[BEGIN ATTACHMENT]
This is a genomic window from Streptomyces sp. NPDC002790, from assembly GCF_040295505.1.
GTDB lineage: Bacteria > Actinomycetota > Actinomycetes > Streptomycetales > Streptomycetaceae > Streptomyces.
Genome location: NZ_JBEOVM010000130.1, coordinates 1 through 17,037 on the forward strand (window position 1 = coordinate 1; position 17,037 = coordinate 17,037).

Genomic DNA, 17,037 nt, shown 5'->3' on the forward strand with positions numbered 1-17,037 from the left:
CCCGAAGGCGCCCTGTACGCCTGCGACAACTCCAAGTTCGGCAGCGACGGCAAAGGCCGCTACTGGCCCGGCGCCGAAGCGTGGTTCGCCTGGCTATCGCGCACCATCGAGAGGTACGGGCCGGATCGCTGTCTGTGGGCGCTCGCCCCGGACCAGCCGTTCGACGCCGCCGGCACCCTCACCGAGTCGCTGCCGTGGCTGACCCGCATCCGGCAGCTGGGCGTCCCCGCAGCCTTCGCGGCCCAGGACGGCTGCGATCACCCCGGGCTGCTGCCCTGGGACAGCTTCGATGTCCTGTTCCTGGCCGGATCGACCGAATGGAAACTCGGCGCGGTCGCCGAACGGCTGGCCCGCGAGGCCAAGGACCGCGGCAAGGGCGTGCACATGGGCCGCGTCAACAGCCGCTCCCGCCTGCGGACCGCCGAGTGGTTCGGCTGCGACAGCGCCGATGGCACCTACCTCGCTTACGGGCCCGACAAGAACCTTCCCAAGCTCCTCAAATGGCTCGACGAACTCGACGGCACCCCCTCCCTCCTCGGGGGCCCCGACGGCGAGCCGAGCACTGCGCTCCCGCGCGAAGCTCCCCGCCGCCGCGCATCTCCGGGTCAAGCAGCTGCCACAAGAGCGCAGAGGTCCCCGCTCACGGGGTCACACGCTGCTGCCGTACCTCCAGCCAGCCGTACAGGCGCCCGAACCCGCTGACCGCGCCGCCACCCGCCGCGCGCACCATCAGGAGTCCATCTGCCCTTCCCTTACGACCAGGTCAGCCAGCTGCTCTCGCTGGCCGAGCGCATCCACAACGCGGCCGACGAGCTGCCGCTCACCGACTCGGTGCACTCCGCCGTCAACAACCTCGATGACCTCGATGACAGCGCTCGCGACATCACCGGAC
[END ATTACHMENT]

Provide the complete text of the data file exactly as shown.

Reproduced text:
This is a genomic window from Streptomyces sp. NPDC002790, from assembly GCF_040295505.1.
GTDB lineage: Bacteria > Actinomycetota > Actinomycetes > Streptomycetales > Streptomycetaceae > Streptomyces.
Genome location: NZ_JBEOVM010000130.1, coordinates 1 through 17,037 on the forward strand (window position 1 = coordinate 1; position 17,037 = coordinate 17,037).

Genomic DNA, 17,037 nt, shown 5'->3' on the forward strand with positions numbered 1-17,037 from the left:
CCCGAAGGCGCCCTGTACGCCTGCGACAACTCCAAGTTCGGCAGCGACGGCAAAGGCCGCTACTGGCCCGGCGCCGAAGCGTGGTTCGCCTGGCTATCGCGCACCATCGAGAGGTACGGGCCGGATCGCTGTCTGTGGGCGCTCGCCCCGGACCAGCCGTTCGACGCCGCCGGCACCCTCACCGAGTCGCTGCCGTGGCTGACCCGCATCCGGCAGCTGGGCGTCCCCGCAGCCTTCGCGGCCCAGGACGGCTGCGATCACCCCGGGCTGCTGCCCTGGGACAGCTTCGATGTCCTGTTCCTGGCCGGATCGACCGAATGGAAACTCGGCGCGGTCGCCGAACGGCTGGCCCGCGAGGCCAAGGACCGCGGCAAGGGCGTGCACATGGGCCGCGTCAACAGCCGCTCCCGCCTGCGGACCGCCGAGTGGTTCGGCTGCGACAGCGCCGATGGCACCTACCTCGCTTACGGGCCCGACAAGAACCTTCCCAAGCTCCTCAAATGGCTCGACGAACTCGACGGCACCCCCTCCCTCCTCGGGGGCCCCGACGGCGAGCCGAGCACTGCGCTCCCGCGCGAAGCTCCCCGCCGCCGCGCATCTCCGGGTCAAGCAGCTGCCACAAGAGCGCAGAGGTCCCCGCTCACGGGGTCACACGCTGCTGCCGTACCTCCAGCCAGCCGTACAGGCGCCCGAACCCGCTGACCGCGCCGCCACCCGCCGCGCGCACCATCAGGAGTCCATCTGCCCTTCCCTTACGACCAGGTCAGCCAGCTGCTCTCGCTGGCCGAGCGCATCCACAACGCGGCCGACGAGCTGCCGCTCACCGACTCGGTGCACTCCGCCGTCAACAACCTCGATGACCTCGATGACAGCGCTCGCGACATCACCGGAC